8.  Start out with the basic form of astro imaging which is camera on tripod that is untracked.  A good start on settings is f2.8 or lower for your aperture and keep your exposure times no more then 25 seconds.  The "500" rule is a good guide to help you determine correct exposure times when using your focal length lenses.  This rule says to divide your lenses' focal length into 500 and this number will be the maximum number of seconds that you can expose for.  For example, a 50mm lens:  divide 500 by 50 and you get a maximum exposure time of 10 seconds.  Any exposure of a star field past 10 seconds will run the risk of capturing star trails.  The more wider angle the lens, the longer the exposure can be before trailing occurs.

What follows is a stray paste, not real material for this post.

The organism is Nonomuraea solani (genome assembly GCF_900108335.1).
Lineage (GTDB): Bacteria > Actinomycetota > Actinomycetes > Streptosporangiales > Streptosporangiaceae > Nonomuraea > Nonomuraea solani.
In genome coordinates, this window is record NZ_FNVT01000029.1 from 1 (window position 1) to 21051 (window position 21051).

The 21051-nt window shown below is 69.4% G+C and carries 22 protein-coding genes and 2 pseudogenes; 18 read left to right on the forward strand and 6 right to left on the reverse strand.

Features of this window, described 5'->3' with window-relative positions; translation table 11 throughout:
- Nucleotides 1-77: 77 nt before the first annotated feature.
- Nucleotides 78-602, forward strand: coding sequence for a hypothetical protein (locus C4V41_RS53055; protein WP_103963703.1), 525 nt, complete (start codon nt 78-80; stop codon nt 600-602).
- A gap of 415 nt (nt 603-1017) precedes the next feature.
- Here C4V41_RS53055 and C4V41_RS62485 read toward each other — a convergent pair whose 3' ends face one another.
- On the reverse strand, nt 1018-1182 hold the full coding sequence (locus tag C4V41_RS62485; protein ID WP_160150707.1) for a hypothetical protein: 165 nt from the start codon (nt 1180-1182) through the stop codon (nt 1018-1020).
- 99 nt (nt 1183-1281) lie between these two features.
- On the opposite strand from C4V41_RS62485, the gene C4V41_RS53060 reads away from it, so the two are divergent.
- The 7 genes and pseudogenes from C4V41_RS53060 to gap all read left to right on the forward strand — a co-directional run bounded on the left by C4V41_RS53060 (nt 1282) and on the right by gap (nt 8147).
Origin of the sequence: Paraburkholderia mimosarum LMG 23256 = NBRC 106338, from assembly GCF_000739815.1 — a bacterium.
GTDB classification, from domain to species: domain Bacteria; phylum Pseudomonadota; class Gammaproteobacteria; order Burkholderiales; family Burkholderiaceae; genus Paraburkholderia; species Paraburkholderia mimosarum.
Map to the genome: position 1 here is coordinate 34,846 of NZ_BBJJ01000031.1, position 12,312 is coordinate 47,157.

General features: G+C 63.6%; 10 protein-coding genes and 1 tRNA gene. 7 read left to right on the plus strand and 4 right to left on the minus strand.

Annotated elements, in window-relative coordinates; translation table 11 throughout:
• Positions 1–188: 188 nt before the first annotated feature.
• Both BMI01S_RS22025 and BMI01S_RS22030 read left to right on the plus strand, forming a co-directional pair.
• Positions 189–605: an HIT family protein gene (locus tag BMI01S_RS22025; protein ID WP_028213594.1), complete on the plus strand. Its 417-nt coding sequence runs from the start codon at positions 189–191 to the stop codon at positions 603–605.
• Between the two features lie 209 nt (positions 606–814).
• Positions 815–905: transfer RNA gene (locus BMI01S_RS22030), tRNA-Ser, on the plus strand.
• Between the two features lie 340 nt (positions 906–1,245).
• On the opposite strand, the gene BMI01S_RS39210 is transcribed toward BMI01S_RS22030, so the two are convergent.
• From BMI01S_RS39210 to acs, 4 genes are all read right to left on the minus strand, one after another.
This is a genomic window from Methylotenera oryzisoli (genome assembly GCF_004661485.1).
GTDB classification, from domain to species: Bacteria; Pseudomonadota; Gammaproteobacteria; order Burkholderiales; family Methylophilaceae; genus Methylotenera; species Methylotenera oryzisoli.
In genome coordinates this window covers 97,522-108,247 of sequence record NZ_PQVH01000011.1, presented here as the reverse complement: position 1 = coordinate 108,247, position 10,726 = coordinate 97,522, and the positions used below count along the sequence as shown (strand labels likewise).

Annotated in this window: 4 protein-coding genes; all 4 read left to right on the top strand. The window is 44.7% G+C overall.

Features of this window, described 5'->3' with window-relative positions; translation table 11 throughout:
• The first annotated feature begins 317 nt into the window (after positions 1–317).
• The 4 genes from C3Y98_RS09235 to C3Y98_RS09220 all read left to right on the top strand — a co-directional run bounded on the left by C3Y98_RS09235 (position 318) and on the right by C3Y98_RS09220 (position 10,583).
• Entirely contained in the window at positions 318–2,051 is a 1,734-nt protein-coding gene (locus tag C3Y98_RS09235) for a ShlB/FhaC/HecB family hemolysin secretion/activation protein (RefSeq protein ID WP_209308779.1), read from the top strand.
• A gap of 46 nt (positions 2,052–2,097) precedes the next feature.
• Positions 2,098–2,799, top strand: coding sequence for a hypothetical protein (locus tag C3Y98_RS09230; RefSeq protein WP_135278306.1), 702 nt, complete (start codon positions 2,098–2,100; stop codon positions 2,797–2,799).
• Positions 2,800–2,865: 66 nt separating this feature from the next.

9.  Start out with untracked exposures and use the 500 rule.  Tracking and guiding takes you into the deeper end of the pool.

10.  Make your first photoshoot be the Moon.  Our moon is big and bright and has lots of detail in relief along its terminator line which is best seen and captured on half phase.  With the moon being bright, you will also be able to use your camera's shutter priority mode (Tv or S) since more light will allow for exposure times in fractions of a second.  You would need at least a 400mm lens minimum but 500 and 600 is even better to fill your camera's viewfinder and capture those wonderful lunar details.

11.  One of the best times to capture a full moon is when it is rising in the east along a flat horizon.  Look for the "moon illusion" when the moon appears extremely large due to our earth's thicker atmosphere along the horizon.

12.  Be sure to make it a habitat to clean the front and rear optical elements of each of your lenses before you put them on your camera.

Enjoy the night sky!